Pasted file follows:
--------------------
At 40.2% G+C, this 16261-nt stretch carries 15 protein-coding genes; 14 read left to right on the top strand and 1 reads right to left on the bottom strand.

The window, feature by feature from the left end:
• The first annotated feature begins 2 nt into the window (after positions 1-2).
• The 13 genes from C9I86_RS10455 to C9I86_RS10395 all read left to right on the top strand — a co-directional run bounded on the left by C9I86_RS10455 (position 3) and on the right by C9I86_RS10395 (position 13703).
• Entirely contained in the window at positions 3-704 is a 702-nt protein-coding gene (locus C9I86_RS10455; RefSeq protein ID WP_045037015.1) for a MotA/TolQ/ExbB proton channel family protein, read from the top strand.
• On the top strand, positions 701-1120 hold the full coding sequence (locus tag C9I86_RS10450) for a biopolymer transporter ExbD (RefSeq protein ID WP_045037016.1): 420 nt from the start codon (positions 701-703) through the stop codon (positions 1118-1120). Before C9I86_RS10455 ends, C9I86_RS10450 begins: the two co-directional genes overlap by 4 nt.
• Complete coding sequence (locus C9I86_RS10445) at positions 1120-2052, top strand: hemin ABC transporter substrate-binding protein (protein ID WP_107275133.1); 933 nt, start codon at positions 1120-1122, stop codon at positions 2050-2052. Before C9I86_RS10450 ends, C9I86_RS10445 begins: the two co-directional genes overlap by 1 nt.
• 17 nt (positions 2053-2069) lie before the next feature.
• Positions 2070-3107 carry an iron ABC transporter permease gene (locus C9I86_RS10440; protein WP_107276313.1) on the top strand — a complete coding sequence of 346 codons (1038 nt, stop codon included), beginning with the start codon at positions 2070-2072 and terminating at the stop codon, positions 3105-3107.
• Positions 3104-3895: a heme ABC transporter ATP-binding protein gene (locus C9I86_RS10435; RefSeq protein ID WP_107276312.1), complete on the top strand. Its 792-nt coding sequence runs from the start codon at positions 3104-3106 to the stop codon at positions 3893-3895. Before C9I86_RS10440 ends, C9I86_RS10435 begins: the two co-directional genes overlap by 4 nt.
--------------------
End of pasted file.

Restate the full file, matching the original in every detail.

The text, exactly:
At 40.2% G+C, this 16261-nt stretch carries 15 protein-coding genes; 14 read left to right on the top strand and 1 reads right to left on the bottom strand.

The window, feature by feature from the left end:
• The first annotated feature begins 2 nt into the window (after positions 1-2).
• The 13 genes from C9I86_RS10455 to C9I86_RS10395 all read left to right on the top strand — a co-directional run bounded on the left by C9I86_RS10455 (position 3) and on the right by C9I86_RS10395 (position 13703).
• Entirely contained in the window at positions 3-704 is a 702-nt protein-coding gene (locus C9I86_RS10455; RefSeq protein ID WP_045037015.1) for a MotA/TolQ/ExbB proton channel family protein, read from the top strand.
• On the top strand, positions 701-1120 hold the full coding sequence (locus tag C9I86_RS10450) for a biopolymer transporter ExbD (RefSeq protein ID WP_045037016.1): 420 nt from the start codon (positions 701-703) through the stop codon (positions 1118-1120). Before C9I86_RS10455 ends, C9I86_RS10450 begins: the two co-directional genes overlap by 4 nt.
• Complete coding sequence (locus C9I86_RS10445) at positions 1120-2052, top strand: hemin ABC transporter substrate-binding protein (protein ID WP_107275133.1); 933 nt, start codon at positions 1120-1122, stop codon at positions 2050-2052. Before C9I86_RS10450 ends, C9I86_RS10445 begins: the two co-directional genes overlap by 1 nt.
• 17 nt (positions 2053-2069) lie before the next feature.
• Positions 2070-3107 carry an iron ABC transporter permease gene (locus C9I86_RS10440; protein WP_107276313.1) on the top strand — a complete coding sequence of 346 codons (1038 nt, stop codon included), beginning with the start codon at positions 2070-2072 and terminating at the stop codon, positions 3105-3107.
• Positions 3104-3895: a heme ABC transporter ATP-binding protein gene (locus C9I86_RS10435; RefSeq protein ID WP_107276312.1), complete on the top strand. Its 792-nt coding sequence runs from the start codon at positions 3104-3106 to the stop codon at positions 3893-3895. Before C9I86_RS10440 ends, C9I86_RS10435 begins: the two co-directional genes overlap by 4 nt.